4. She was walking around just fine when the police got there so I tend to believe more of the latter. An almost doesnt count, especially when she is planning on emergency medical personnel to be there immediately. A killer changing from stabbing to slicing would be very odd and unusual change in assault method, coincidentally. I know that no one hear takes much stock in lie detectors but Darlie most likely failed her lie detector. Also on of the investigator shows (probably still on youtube) Darlie's mother gets caught in a blatant lie telling them that she knew nothing of Darlie taking a lie detector test and cuts off the interview.
    Solid evidence ? Surely not, interesting while restudying the case though.

    1. Got a little confirmation bias thing going there, Anony? You consistently misrepresent the facts.

      She wasn't "walking around just fine". She was leaning on the kitchen island, staunching the blood flow from her neck wound with towels.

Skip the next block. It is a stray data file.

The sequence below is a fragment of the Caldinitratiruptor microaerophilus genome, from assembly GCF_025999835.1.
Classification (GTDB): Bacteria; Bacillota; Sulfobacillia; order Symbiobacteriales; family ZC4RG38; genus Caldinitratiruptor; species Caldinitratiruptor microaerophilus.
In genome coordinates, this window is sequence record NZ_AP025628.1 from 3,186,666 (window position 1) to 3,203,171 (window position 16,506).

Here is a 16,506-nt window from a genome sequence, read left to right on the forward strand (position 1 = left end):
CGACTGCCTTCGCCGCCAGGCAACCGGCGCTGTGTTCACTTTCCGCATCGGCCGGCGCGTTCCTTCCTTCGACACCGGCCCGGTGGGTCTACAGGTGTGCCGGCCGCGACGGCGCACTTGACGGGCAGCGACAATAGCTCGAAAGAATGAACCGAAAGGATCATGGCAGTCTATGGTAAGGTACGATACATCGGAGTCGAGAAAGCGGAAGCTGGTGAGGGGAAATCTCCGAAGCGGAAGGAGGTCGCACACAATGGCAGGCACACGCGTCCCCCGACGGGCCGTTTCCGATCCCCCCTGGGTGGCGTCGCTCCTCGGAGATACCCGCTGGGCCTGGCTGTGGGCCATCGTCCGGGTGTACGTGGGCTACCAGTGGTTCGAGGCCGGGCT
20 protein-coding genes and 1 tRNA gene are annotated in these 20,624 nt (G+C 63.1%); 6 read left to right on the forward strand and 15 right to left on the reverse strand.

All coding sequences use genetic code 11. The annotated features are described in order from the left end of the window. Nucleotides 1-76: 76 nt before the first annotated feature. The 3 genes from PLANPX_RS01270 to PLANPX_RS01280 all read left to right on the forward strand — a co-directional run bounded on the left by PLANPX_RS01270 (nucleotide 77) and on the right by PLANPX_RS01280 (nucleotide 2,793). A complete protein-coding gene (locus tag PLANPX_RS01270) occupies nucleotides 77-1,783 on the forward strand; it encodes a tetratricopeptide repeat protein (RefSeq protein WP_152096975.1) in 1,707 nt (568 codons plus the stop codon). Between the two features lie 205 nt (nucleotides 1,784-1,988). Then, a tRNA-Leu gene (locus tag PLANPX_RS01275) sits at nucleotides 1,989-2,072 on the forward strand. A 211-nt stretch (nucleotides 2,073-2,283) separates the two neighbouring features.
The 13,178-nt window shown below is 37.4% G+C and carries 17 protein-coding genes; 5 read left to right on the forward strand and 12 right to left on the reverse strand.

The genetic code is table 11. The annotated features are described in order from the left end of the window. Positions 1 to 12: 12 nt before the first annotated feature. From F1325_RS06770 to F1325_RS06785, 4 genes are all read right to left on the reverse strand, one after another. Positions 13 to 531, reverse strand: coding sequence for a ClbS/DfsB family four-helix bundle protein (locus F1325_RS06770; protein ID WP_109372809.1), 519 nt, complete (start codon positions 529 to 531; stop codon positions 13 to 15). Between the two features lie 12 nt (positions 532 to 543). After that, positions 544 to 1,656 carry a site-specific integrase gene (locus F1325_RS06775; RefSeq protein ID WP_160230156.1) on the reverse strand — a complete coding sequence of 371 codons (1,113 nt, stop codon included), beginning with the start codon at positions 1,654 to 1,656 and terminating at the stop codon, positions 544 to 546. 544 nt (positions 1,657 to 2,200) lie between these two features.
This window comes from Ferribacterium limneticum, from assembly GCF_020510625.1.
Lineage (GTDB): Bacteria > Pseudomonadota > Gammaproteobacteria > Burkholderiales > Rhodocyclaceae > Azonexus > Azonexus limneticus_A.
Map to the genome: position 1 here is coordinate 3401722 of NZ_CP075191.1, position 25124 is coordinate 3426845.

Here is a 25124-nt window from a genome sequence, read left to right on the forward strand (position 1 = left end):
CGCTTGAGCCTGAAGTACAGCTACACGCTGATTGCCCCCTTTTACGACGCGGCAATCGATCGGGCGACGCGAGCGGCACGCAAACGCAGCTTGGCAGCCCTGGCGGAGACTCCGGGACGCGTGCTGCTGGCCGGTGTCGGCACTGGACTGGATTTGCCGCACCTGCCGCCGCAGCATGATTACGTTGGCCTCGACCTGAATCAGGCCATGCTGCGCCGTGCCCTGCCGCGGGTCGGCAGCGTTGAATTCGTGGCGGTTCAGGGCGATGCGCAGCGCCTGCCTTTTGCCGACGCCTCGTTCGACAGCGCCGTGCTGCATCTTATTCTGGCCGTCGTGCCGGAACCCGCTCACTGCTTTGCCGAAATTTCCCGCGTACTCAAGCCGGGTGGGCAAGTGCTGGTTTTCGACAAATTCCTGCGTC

How does one "plan[ning] on emergency personnel to be there immediately"? Response times vary widely, and even just a nick to a major artery is fatal in minutes.

      A serial killer may have a particular way to commit murder; a neophyte killing his own family for money? Not so much.

      And you carefully do not mention that Darin failed a polygraph as well.

  5. Ok everyone who has not followed this case since the beginning is reading and believing many false facts.
    This case is very similar to the JBR case because the Routier family has used the media to slur the case. To their credit they have done a very good job, in order to seperate fact from fiction in this case without having to read through thousands of pages of court transcripts, someone was kind enough to do that and summarize a site for us that seperates all the fact from fiction. Darlie Routier is, without question, right where she belongs.


    1. Pierre? Yup, yup, yup, fooled me, Anony.